Can our new provost tackle some old, growing problems?

Russell Contreras

If ever there was a time for a University of Houston provost like Edward Sheridan, the time is now.

This first-generation college graduate and son of Irish immigrants will assume an important position this week.

I say Sheridan's hiring is important and possibly a monumental moment in UH's academic history because Sheridan claims he is a champion for hiring minority faculty. As provost at the University of Missouri, he contributed to the hiring of a plethora of minority faculty members.

UH could benefit from a man with such a drive because, if you hadn't noticed lately, UH's teaching body seems to be getting whiter and whiter each semester.

No other efforts have been made to change this trend, save those of a few professors themselves.

Now Sheridan is in a position to change this.

For a university to be a major player in the academic world, a diverse faculty is needed to contribute a variety of scholarship.

A different experience lends to a different analysis. Here at UH there have been a few departments that have recognized this. Yet there are a few that need to be reminded of this fact and have chairs who need to get rid of their racial stereotypes.

Currently, the university is in a position to lose at least four Latino professors due to tenure disputes and racist colleagues.

Only a few have spoken out against this trend, and nothing but vague statements about reform have come from this administration.

Past administrators have argued that there are few minority candidates who could "fit into" the many departments that are attempting to exhibit "excellence" in research and scholarship. Each department is striving to achieve a certain image.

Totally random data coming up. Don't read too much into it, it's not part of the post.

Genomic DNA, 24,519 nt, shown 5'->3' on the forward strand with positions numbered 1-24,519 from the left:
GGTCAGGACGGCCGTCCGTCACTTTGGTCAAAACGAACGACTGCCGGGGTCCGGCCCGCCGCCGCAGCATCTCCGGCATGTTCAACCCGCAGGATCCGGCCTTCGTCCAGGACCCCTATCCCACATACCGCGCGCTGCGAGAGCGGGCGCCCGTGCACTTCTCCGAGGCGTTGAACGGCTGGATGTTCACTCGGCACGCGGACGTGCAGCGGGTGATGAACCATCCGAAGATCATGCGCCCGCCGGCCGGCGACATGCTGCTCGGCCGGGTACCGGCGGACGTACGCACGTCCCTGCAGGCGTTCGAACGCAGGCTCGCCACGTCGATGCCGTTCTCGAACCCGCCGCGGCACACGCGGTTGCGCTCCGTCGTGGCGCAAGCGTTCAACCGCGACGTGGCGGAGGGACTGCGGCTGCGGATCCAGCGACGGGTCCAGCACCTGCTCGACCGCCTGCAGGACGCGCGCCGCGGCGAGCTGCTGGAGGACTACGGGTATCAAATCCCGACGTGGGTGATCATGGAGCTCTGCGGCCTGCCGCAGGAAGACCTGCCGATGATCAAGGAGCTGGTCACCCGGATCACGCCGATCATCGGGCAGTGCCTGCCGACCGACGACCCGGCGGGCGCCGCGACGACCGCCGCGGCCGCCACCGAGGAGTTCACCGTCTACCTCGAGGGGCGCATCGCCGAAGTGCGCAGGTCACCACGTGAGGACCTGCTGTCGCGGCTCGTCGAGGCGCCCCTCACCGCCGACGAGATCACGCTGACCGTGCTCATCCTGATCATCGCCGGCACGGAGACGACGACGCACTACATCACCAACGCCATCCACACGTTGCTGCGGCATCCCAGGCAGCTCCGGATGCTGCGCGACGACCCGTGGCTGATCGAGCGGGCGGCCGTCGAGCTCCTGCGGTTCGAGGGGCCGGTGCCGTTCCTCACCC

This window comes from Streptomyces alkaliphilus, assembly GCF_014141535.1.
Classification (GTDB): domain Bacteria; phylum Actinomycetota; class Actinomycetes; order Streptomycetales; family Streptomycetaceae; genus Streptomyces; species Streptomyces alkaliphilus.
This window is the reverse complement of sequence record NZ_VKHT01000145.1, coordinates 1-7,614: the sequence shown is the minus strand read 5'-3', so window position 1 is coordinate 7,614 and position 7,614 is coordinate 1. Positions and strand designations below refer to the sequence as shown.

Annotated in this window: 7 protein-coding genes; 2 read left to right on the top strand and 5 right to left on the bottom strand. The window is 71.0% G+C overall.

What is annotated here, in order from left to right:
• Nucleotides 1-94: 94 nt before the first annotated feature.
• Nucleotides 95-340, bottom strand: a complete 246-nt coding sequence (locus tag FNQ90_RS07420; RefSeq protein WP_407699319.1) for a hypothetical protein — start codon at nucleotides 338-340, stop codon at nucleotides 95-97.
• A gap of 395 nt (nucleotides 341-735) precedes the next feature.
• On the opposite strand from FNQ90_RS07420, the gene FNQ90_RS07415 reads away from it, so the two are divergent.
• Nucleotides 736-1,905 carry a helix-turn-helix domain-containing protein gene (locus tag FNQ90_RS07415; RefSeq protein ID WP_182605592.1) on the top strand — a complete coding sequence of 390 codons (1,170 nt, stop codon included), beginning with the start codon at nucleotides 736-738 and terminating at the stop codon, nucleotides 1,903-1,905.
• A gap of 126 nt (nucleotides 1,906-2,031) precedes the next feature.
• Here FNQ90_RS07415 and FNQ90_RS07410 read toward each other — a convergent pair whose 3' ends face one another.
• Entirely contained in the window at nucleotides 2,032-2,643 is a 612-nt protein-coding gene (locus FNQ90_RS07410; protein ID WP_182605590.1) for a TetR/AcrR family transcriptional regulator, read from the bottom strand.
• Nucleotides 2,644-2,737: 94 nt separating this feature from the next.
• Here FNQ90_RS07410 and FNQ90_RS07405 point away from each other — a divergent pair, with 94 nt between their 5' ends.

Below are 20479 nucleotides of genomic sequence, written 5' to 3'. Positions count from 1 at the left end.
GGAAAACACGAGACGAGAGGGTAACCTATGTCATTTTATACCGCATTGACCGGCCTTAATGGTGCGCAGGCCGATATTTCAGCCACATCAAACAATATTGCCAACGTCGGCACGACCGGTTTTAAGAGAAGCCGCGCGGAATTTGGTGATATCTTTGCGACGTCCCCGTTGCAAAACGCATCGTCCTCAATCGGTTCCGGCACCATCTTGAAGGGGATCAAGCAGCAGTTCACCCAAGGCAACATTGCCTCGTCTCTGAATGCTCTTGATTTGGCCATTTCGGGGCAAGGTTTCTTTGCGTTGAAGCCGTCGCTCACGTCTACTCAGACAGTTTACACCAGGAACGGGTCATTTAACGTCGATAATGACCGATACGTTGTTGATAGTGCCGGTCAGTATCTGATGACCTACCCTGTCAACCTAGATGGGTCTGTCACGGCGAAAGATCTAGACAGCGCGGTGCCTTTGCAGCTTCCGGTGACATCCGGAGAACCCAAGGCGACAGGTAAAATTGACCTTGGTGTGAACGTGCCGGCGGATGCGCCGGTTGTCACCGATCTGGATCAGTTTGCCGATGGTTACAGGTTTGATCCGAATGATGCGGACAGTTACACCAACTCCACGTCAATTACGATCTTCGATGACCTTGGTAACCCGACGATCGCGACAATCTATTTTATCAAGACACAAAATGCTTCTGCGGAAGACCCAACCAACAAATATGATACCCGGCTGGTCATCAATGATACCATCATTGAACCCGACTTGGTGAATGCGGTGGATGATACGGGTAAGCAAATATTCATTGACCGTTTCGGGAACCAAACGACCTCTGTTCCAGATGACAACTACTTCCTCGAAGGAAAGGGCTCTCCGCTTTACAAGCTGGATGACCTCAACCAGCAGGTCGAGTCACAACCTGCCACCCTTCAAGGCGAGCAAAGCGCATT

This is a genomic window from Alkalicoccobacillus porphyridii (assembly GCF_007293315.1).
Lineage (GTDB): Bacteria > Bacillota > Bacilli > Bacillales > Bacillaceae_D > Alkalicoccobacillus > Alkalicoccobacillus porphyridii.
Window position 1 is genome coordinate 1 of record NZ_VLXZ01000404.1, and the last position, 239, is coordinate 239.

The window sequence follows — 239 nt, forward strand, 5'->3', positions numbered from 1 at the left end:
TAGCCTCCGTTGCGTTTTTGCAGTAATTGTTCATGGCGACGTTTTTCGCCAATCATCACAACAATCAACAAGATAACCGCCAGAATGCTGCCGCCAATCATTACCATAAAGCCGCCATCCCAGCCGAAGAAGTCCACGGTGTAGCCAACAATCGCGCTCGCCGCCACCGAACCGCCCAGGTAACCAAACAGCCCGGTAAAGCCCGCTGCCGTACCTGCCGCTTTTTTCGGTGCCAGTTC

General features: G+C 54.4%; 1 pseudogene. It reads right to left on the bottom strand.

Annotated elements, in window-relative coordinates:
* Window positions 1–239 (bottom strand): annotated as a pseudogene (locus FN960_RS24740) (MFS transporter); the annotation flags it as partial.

But this is always a racist argument based on a narrow view of what scholarship is. Ask Afro-Cuban musicologist Marvin Sparks why he was denied tenure from our Moores School of Music.

The other argument has been that the university is running on low funds and cannot afford to hire tenure-track faculty members at a given time.

But this is usually political hogwash.

The real truth is that many administrators do not put the hiring of minority tenure-track faculty members high on their priority list. They'd rather enter such discussions as whether the football team should play at the Astrodome or on campus. As one professor said in private, "If (university administrators) can hire Clyde Drexler at that salary, they can hire more minority tenured faculty. There's money there."

Sheridan claims he can work through all this. During his tenure at MU, he claims to have gotten around the money issues and persuaded department chairs to consider minority candidates. Somehow, this trained psychologist has been able to do the impossible and recruit rising minority faculty members who deserve top-rate jobs. Sheridan's skills are needed because there is a growing anxiety among minority faculty members that the university and the current conservative climate are out to get them.

With the whiting of departments and such new policies as post-tenure review, I do not blame them.

I truly hope that this is not unfounded. This university is in need of some action, not rhetoric, but the only thing many of us can do before we offer any further comment is wait and see what Sheridan's moves are when he starts kicking ass around this place.

Sheridan himself, as an Irish-American, has experienced the climate of discrimination.

He should have no problem changing a UH environment including some departments with signs that read, "Minority faculty members need not hope for tenure."

Hopefully, there is an understanding here.

Contreras is a

graduate history student.

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